Revised purchase agreement could ease ‘sticker shock’

Bob Aaron in Legal, Condo Buying

In a landmark consumer protection initiative, the Tarion Warranty Corp. has proposed a requirement that builder purchase agreements set out in one place all the extras that can be added to the price of a new home. (Tarion regulates the home-building industry in Ontario and administers the warranty program for new homes.)

If enacted, this initiative would mark a significant departure from the current practice whereby extras (euphemistically called “adjustments” by developers’ lawyers) are scattered through purchase agreements. It often requires the skills of a legal Sherlock Holmes to ferret them all out and calculate the total cost implications.

The proposed changes arose out of concerns expressed to Tarion about inadequate disclosure of the myriad of different items that are often charged on closing, resulting in “sticker shock” to buyers — and worse, an inability to raise the necessary funds.

When the regulations become law, a new Schedule B will be attached to the Tarion addendum in each builder purchase agreement. The schedule will be divided into two parts.

The first part will contain a list of fixed additional payments, fees and adjustments to the purchase price which the purchaser will be required to pay on closing.

The second part will list all variable adjustments to the purchase price. Builders will not be able to collect any extra charge if it is not shown on Schedule B.

In the category of fixed additional payments, the following types of charges will be listed for purchasers, no matter where else they are shown in the agreement:

The Tarion Warranty Corp. enrolment fee (based on the price of the unit).

A $300 fee plus HST for record-keeping to hold the purchaser’s deposits in trust.

A $50 fee for cashing and recording each deposit cheque.

A $150 fee plus HST to discharge the builder’s construction financing and give clear title after closing.

The builder’s lawyer’s $73.45 real estate transaction levy, payable to the Law Society.

A fixed fee for any NSF cheque.

A fixed fee to make changes to a purchase agreement, such as adding another purchaser.

Fixed legal and administrative fees if the builder allows the purchaser to “flip” the purchase agreement.

Under variable adjustments, purchasers will be alerted in one place to all the extra charges which cannot be determined at the time the agreement is signed. The variable charges may include:

The condo unit’s share of the cost of installation of gas, hydro, sewers and water services and meters, to an unlimited amount.

Any new taxes imposed on the home or condo unit after the agreement was signed, also an unlimited amount.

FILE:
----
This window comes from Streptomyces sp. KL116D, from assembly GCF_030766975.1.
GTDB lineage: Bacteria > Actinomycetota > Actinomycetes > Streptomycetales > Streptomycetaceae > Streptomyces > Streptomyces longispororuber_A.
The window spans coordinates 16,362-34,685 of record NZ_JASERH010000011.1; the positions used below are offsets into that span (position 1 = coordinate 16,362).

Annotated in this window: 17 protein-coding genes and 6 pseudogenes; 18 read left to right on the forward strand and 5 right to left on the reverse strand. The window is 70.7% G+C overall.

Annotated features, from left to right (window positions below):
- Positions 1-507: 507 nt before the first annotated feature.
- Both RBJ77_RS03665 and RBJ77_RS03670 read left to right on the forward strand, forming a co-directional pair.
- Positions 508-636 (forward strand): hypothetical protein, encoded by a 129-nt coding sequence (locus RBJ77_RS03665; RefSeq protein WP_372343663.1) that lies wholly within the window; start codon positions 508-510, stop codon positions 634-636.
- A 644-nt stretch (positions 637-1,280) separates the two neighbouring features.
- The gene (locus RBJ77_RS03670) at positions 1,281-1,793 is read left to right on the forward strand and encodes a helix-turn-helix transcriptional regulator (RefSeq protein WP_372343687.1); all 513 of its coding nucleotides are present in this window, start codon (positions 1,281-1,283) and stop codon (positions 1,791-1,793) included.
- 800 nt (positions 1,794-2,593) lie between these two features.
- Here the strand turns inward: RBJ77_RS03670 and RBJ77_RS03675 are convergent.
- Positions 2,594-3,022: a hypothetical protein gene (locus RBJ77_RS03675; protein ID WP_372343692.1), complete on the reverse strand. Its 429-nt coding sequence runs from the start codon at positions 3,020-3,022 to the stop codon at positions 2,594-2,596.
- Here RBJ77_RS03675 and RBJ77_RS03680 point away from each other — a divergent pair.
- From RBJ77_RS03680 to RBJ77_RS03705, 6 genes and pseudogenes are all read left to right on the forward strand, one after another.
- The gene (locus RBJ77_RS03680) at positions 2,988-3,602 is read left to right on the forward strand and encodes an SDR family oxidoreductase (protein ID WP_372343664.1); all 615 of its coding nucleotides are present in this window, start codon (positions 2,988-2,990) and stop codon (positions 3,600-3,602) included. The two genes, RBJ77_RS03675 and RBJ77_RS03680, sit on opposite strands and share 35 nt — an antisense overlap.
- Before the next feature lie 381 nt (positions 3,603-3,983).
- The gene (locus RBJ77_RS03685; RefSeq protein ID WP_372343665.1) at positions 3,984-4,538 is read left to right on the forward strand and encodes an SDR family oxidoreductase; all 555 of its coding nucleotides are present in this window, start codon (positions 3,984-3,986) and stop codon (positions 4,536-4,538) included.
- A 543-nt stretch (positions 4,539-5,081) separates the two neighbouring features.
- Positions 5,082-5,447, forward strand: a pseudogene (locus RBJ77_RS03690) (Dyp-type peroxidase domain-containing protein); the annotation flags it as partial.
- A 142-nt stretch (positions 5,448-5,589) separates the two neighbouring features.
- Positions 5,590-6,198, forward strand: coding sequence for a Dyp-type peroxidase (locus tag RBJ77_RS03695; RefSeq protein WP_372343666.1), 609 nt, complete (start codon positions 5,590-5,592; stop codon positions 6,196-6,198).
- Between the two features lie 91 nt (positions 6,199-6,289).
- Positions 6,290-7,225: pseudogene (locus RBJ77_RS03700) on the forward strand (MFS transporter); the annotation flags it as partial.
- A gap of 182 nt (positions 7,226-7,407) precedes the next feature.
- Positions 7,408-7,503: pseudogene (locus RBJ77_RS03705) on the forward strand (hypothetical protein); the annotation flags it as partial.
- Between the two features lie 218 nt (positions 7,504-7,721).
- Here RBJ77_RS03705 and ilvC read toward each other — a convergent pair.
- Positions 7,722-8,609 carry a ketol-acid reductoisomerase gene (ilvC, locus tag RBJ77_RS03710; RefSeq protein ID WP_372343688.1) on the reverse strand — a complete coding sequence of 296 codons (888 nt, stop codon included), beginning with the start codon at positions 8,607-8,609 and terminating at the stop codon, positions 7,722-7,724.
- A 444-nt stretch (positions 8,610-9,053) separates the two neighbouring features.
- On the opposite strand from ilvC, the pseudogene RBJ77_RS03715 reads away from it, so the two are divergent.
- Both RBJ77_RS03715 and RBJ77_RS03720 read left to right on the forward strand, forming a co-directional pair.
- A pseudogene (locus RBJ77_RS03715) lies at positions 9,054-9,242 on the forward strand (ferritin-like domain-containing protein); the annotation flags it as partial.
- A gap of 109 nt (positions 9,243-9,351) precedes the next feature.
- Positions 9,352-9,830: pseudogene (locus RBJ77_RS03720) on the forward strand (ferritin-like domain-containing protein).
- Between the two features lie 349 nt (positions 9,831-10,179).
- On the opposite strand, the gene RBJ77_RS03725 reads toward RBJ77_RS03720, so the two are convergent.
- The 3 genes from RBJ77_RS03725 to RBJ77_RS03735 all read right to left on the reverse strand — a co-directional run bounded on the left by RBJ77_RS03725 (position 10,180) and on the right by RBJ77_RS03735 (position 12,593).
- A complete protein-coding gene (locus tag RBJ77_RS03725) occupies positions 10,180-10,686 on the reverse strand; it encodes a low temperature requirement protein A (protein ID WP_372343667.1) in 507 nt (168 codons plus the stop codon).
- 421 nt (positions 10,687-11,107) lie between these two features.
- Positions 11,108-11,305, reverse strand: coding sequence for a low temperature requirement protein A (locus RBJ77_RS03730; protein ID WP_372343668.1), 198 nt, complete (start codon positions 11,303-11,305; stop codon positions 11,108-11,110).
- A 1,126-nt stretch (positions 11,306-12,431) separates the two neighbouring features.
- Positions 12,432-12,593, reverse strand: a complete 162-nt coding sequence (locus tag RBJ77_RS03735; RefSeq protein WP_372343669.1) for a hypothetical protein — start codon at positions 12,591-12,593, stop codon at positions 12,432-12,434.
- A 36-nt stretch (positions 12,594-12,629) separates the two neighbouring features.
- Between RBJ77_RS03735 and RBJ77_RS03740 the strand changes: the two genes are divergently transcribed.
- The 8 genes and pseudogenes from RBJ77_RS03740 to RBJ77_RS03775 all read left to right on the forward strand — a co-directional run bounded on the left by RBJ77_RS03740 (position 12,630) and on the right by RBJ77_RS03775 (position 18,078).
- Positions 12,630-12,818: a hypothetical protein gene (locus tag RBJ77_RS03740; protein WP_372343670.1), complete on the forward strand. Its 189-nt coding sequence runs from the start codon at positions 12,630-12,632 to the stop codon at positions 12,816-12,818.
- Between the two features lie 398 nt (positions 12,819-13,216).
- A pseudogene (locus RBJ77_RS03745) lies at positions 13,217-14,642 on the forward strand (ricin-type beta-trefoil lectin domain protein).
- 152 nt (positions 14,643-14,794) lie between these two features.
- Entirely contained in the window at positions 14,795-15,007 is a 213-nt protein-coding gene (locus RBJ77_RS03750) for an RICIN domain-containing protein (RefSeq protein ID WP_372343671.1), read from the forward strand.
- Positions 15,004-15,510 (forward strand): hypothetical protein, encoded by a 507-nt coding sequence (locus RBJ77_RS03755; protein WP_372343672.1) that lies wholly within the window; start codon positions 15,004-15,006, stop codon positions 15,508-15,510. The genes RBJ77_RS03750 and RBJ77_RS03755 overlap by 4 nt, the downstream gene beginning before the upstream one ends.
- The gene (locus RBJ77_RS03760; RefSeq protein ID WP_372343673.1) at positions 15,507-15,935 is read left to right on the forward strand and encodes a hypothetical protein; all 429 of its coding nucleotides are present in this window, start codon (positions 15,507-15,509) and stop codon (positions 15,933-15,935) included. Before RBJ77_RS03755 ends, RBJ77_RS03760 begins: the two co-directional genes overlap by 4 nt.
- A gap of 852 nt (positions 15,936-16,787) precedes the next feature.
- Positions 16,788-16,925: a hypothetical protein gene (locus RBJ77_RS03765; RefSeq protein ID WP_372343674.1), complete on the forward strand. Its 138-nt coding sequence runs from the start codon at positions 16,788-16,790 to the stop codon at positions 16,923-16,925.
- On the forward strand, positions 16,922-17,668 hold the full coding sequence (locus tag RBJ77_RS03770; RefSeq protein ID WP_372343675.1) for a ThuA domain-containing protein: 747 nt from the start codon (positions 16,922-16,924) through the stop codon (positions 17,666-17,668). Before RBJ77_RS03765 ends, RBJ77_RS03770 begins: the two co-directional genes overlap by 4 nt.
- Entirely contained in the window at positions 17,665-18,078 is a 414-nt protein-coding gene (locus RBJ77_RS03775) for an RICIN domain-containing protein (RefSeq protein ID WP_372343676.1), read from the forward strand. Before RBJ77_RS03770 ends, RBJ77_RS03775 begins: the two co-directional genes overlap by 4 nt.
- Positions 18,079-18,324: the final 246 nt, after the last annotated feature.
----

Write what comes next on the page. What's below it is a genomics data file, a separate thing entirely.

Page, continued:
An unlimited levy for parks, public art or other municipal charges.

HST on the cost of any included appliances.

Interest on the balance of the purchase price from the day of final closing to the next banking day.

Any increase in municipal, education or transit development charges imposed after the agreement is signed.

An unlimited contribution to the builder’s share of all costs associated with a municipal development agreement.

Any new taxes imposed on the unit by any level of government after the agreement was signed

An unlimited levy for parks, community services, boulevard tree planting, public art levy or other municipal charges

Interest on the balance of the purchase price from the day of final closing to the next banking day

Estimated municipal taxes for the year of closing and the subsequent year.

With the entire list of variable charges in one place, purchasers will be alerted to them in a way that current builder agreements do not make clear. Purchasers will then be free to either accept the risk of unlimited extra charges or attempt to negotiate a maximum amount with the builder.

As a past board member and current chair of Tarion’s consumer advisory council, I am an enthusiastic supporter of the proposed changes. As I see it, they will make builder offers more transparent and easier to understand. As well, they will go a long way towards reducing “sticker shock” for new home buyers.

Bob Aaron is a sole practitioner at the law firm of Aaron & Aaron in Toronto and a board member of the Tarion Warranty Corp.  Bob specializes in the areas of real estate, corporate and commercial law, estates and wills and landlord/tenant law. His Title Page column appears Saturdays in The Toronto Star and weekly on Move Smartly.  E-mail

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